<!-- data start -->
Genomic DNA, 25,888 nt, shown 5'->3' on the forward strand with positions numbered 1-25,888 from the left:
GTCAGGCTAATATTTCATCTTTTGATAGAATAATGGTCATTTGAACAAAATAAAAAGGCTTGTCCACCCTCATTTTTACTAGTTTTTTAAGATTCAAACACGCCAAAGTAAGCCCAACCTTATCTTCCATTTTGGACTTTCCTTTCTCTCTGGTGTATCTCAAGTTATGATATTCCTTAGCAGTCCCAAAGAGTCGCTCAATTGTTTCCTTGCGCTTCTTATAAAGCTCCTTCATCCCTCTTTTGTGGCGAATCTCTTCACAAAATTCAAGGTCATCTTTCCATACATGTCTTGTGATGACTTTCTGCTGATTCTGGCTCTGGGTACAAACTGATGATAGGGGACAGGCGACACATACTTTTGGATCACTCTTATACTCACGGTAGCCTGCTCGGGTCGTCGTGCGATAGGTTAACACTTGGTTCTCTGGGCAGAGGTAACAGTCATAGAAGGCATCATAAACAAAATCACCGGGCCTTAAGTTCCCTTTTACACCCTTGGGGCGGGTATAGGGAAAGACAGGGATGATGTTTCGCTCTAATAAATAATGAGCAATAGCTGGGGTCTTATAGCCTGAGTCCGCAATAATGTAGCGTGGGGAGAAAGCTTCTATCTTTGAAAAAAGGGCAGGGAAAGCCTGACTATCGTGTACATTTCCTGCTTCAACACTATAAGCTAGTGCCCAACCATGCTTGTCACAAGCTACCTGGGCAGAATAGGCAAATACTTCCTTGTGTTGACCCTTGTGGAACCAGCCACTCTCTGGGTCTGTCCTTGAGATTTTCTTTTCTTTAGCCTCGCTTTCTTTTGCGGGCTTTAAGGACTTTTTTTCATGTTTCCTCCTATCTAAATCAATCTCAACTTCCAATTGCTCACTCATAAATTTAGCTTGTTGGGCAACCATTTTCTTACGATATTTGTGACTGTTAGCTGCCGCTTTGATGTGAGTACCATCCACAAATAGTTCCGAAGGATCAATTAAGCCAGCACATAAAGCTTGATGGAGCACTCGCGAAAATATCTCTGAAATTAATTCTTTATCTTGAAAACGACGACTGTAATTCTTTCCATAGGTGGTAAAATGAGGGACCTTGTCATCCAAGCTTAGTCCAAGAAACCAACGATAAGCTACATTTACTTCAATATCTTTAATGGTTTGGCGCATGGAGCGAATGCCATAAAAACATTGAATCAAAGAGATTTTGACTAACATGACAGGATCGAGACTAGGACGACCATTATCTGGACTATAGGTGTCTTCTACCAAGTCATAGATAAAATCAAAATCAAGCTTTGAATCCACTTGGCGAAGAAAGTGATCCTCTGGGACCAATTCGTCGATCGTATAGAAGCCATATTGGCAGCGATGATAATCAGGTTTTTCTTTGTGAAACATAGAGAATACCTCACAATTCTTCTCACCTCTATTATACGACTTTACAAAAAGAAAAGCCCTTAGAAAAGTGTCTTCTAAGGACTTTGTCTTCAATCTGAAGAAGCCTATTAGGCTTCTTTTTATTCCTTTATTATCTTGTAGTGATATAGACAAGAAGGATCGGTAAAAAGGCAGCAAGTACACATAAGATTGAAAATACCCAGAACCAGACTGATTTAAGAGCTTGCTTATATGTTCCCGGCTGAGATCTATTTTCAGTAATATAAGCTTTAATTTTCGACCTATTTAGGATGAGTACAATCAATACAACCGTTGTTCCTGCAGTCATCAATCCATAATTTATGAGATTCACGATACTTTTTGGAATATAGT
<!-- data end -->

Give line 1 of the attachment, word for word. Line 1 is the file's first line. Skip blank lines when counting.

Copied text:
Genomic DNA, 25,888 nt, shown 5'->3' on the forward strand with positions numbered 1-25,888 from the left: